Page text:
Hey guys! I'm looking to buy a truck, but I am not vehicle savvy Needing some testimonials- what do you drive to pull your LQ? I need enough towing capacity where I won't have to worry about what's behind it. Primarily would just be hauling horses in an LQ or cattle in a stock trailer.
Towing power is one thing, but STOPPING POWER is something else entirely. I had a 32' GN Cattle Trailer (empty) push a F250 Powerstroke through an intersection, so stopping power is (to me) more important than pulling power.
We have an F350 dually and an F350 SWD. I use the single wheel for our 20' stock trailer, and the dually for the 30' 4H LQ.
According to the specs the single wheel would be able to pull the LQ, but I'd only use that one if I were in a pickle. The dually is just more stable to pull the LQ.
I'd not go any smaller than a 1T vehicle for any LQ or longer trailer. There will be people telling you that it's no problem, "they've been doing it for years!" But just because nothing happened so far, doesn't mean it won't or can't happen...
ETA, both are diesel.
I love my Dodge dually... diesel.
I pull a 3H LQ with 8' short wall with a 2005 Chevy Silverado dually 8.1 gas engine. She drinks a lot of gas, mpg 8.5ish, but I have never had an issue pulling or stopping, even on hills.
We have diesel, dodge duallys.
I'm watching. I have a 2008 F350. Installed air bags to pull new to me 4 horse Elite. 8' short wall and back tack. Reverse load. I Am Not Happy at all with the way it pulls. I'm thinking about buying an air hitch from Fallon Taylor's dad. I will be buying an F450 within 2 years. I don't understand. I see rigs way bigger than mine rolling down the highway behind 1 ton duallys all the time.
CanCan - 2021-01-25 9:51 AM
You may want to have someone inspect the axles on the trailer.
I pull my LQ, 10 ft short wall, three horse, I believe 26ft, with a F350 diesel and she handles that loaded with ease. Any bigger and I'd want the stability of a dually.
Nateracer - 2021-01-25 10:06 AM
Don't say this and leave me hanging. What could be wrong with trailer axles? Even WITH axle problems on my CM, it never pulled this ratchet.
CanCan - 2021-01-25 3:43 PM
Have you checked the brakes to make sure they are not sticking? Sometimes when you have a bent axle it can cause problems as making the trailer kinda have a feeling of lagging/lugging, when was the last time the wheel bearings been checked or packed?
CanCan - 2021-01-25 10:51 AM
my son and his wife pull a lq 5 horse with slides loaded about 38k. he bought a 450 with the big brakes. he did get the thing fallon taylors dad makes and he loves it
stopping power is more important than pulling
2016 Ford F350 Dually pulls and handles our 4H w/18ft SW w/ slide just fine. My husband wants to put airbags on the pickup but I think it hauls pretty good the way it is.
I'm in the stability of the extra wheels catagory. I went to pick up a bobcat for my hubby. Windy conditions. He said just use his 1 ton single back wheel truck. That bobcat walked that trailer allllll over the place on the way home. Truck had plenty of power to pull and stop. It wasn't a case of overload. It was a stability in the wind condition. When I took it back- in the same weather conditions- I put the trailer on my 1 ton dulley - making sure that the bobcat was positioned on the trailer in the exact same location so the trailer was loaded the same way. 100% difference. WAY more stable.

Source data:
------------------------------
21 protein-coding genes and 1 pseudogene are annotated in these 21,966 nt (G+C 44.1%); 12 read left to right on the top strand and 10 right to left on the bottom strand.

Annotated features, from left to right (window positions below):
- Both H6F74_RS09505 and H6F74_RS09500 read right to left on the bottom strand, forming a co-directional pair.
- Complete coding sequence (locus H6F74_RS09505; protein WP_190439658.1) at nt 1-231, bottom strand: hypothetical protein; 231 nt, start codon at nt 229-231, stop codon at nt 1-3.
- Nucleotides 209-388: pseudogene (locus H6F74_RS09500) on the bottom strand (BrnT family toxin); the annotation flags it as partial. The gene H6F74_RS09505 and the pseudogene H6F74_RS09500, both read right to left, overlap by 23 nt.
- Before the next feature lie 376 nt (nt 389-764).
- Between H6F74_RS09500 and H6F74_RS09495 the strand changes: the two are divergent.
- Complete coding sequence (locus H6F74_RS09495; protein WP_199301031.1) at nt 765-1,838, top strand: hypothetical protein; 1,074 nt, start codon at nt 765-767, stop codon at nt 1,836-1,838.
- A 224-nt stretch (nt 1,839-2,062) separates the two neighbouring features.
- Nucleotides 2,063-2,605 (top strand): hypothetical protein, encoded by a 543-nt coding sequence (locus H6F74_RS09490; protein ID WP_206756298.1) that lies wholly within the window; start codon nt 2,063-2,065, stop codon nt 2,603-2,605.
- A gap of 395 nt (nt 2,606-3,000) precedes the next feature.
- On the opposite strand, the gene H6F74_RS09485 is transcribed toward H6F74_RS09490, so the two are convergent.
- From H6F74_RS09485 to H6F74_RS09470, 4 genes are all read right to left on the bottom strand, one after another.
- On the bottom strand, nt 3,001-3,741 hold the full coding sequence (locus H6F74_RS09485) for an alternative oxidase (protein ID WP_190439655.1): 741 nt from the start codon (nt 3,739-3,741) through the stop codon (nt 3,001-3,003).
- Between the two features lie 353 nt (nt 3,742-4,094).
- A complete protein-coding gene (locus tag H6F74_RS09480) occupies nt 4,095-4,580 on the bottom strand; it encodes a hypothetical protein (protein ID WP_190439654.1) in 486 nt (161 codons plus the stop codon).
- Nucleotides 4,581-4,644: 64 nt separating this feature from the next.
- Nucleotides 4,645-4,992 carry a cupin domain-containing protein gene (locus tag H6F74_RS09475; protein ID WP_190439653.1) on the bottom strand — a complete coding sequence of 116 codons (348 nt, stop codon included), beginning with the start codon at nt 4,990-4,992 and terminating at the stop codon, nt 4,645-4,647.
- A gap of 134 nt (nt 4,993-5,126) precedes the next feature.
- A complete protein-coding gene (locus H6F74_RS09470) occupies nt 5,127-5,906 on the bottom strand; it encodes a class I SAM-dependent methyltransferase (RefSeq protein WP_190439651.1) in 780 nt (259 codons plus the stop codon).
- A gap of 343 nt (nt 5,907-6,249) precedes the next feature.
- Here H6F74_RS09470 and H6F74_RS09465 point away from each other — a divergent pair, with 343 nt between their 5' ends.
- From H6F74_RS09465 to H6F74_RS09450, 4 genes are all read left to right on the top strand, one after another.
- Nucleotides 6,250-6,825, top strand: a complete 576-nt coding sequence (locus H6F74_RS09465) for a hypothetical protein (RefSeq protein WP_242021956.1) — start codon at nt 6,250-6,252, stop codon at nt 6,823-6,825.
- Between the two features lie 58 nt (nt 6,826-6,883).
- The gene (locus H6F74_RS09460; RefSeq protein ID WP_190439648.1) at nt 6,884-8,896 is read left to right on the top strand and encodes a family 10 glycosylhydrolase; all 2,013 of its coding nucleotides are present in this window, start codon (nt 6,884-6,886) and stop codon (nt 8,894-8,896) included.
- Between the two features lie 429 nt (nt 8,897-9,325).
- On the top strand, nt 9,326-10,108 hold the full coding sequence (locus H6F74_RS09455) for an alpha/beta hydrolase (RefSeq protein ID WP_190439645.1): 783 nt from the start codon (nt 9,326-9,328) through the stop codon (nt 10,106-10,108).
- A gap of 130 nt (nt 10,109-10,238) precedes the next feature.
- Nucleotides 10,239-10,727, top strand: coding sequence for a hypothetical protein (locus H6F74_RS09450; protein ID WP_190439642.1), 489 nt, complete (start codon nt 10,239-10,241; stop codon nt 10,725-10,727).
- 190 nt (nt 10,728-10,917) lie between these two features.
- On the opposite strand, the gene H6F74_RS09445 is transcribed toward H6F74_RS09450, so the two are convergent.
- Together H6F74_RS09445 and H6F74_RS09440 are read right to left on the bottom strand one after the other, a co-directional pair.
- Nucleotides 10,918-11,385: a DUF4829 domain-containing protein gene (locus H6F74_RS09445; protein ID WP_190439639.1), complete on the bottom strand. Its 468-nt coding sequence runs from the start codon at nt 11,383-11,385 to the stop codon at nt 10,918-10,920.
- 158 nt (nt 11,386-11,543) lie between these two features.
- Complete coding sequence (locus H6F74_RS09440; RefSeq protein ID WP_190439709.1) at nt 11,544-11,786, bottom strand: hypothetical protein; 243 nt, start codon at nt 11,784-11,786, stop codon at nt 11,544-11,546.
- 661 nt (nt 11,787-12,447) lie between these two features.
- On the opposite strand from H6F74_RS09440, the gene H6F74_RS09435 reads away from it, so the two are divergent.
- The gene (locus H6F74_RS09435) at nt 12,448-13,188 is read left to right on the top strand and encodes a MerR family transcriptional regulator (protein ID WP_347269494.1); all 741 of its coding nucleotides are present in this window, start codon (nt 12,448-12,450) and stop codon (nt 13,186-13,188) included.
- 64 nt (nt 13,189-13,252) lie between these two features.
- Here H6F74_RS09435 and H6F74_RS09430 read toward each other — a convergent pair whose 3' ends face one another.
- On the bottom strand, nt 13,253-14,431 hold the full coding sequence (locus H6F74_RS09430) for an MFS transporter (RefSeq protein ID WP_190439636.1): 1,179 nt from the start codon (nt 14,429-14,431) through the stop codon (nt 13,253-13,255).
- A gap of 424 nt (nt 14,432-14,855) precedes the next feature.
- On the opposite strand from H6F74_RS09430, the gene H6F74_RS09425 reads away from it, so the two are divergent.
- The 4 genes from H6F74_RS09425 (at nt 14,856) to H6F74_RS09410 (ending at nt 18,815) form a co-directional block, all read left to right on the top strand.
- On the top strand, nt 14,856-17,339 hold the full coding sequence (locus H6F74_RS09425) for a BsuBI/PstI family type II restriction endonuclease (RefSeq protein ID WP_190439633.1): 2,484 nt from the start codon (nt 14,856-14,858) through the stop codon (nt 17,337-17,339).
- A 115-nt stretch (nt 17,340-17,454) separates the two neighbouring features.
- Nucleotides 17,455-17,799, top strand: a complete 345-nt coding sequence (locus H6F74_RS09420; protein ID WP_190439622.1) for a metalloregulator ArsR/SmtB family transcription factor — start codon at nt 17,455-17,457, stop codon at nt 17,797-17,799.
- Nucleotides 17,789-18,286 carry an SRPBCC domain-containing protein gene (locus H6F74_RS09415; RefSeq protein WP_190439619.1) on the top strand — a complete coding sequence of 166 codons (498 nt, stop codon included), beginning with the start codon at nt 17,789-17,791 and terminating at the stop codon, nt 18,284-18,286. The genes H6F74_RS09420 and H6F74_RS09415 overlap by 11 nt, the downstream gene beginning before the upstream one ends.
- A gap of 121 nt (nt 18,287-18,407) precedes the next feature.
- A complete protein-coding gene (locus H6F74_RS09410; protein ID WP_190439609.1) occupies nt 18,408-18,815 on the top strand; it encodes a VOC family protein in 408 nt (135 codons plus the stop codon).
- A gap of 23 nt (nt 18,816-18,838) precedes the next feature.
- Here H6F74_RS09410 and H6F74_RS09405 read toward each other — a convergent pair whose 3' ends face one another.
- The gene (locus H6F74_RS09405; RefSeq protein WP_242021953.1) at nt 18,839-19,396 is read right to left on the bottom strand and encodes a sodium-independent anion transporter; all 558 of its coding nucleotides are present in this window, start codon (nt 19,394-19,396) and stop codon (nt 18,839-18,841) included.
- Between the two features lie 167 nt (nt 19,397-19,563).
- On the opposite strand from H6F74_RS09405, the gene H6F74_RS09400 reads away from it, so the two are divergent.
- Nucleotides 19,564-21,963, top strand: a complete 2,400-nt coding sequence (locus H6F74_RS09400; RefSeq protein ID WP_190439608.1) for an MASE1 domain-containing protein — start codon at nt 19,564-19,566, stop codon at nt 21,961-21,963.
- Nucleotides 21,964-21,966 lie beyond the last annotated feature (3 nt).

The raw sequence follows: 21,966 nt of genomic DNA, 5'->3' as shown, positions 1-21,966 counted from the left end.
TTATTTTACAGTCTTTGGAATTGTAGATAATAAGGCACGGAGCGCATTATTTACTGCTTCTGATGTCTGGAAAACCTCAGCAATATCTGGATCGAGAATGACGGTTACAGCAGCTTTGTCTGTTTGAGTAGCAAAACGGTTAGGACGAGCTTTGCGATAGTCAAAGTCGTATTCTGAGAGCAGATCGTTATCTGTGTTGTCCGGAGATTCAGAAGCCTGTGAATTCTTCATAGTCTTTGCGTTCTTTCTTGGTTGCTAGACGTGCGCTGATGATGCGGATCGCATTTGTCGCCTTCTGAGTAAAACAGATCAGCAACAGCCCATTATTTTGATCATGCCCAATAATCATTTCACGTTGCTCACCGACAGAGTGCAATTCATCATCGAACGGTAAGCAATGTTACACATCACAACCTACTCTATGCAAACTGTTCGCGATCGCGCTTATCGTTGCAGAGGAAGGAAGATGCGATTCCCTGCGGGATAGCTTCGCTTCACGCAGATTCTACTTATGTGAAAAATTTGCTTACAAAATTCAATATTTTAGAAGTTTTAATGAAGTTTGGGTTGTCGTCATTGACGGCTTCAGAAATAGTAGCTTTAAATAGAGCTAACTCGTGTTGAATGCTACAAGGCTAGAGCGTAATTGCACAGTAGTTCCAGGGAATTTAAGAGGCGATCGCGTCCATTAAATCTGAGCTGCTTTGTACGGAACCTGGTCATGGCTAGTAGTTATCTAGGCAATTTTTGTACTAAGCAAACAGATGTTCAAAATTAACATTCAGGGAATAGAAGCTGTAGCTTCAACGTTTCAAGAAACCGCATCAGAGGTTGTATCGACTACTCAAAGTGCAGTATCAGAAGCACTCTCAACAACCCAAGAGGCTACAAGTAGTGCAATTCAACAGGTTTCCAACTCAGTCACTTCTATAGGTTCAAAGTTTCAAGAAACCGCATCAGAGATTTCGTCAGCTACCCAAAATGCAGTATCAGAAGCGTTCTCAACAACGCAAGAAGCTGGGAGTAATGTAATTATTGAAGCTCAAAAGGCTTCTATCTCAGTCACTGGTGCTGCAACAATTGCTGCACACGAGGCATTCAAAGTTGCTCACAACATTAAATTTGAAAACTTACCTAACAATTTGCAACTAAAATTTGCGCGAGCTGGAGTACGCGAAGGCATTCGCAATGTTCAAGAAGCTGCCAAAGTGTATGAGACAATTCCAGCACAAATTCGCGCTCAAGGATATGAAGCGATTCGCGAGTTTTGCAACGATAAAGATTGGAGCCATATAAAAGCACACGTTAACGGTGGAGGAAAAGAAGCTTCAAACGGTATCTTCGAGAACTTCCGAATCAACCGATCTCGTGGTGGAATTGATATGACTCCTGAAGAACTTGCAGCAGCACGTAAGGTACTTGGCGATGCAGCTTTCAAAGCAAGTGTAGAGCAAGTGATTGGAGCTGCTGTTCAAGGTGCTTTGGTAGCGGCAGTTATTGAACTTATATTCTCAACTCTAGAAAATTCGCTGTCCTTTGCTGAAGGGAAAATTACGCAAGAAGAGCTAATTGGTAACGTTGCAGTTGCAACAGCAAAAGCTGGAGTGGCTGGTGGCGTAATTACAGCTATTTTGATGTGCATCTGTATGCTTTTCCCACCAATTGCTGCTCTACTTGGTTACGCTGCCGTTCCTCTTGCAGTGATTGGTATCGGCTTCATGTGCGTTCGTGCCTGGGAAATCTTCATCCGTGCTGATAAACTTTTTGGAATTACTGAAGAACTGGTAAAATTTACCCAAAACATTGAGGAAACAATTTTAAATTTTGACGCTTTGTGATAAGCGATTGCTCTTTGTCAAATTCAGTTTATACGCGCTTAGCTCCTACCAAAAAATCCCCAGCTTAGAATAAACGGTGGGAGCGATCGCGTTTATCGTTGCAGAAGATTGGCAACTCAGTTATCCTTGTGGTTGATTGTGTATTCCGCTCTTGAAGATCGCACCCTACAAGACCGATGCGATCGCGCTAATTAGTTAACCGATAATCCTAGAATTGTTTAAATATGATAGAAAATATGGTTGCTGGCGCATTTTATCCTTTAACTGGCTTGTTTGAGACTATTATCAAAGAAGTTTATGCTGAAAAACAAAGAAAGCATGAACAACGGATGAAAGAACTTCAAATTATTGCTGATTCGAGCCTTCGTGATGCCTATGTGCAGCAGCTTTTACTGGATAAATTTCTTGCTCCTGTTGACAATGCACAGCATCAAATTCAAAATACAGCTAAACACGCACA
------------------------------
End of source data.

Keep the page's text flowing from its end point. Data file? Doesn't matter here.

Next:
I've got a 4 horse, mid tack, small living quarters. Dulley handles it fine, but I kinda wish I had bumped up to a 450.
Horse trailer rigs have been starting to get pulled over and weighed lately. THE thing you want to be sure of is that your loaded trailer's pin weight is with in legal limit of your truck's payload. One guy got fined pretty heavy. Also, if you are overloaded and have an accident, your insurance "can" pull your coverage and leave you with all expenses, both liability and collision damages.
slipperyslope - 2021-01-26 1:26 PM
YEP!!! And most rigs need a CDL!!! I got mine last year for this purpose and insurance.
2017 f350 srw pulls a 2006 trails west 4 horse with slide LQ like there's nothing behind it.
IF you're having trouble stopping-don't blame the truck blame the brakes. Remember, some things are PIGS to haul (bobcat for example-they are a lead weight in a 8X8 body) I'm glad people want/can have/only have a dually, in ND there are a lot of them, but you don't see them much in the winter time as they are just about useless in the snow. We just have a hard time justifying a dually when we need to use the pickup in the winter time (sometimes)
Make sure your trailer brakes/axles and tires are in good working shape at all times.
FLITASTIC - 2021-01-26 3:55 PM
don't your police have anything better to do than pull over trailers? :)
In regards to the CDL, The CDL criteria is when a vehicles or series of vehicles (truck pulling a trailer) weighs 26001# or more a Commerical Driver's Liscense is required issued from a State.
foundation horse - 2021-01-27 4:51 AM
I went through this process last year (in Texas). I actually have a Class A license because my combined truck/trailer GVWR is over 26,001 lbs. If you say "commercial" in the drivers license office, their heads spin. There is a whole different set of written tests required. It was a huge hassle, because even the clerks don't understand what you're asking for. So in Texas, it's "Class A" license for my own personal use.
Back to the original question, I use a diesel dually for my 3 horse, 12' SW.
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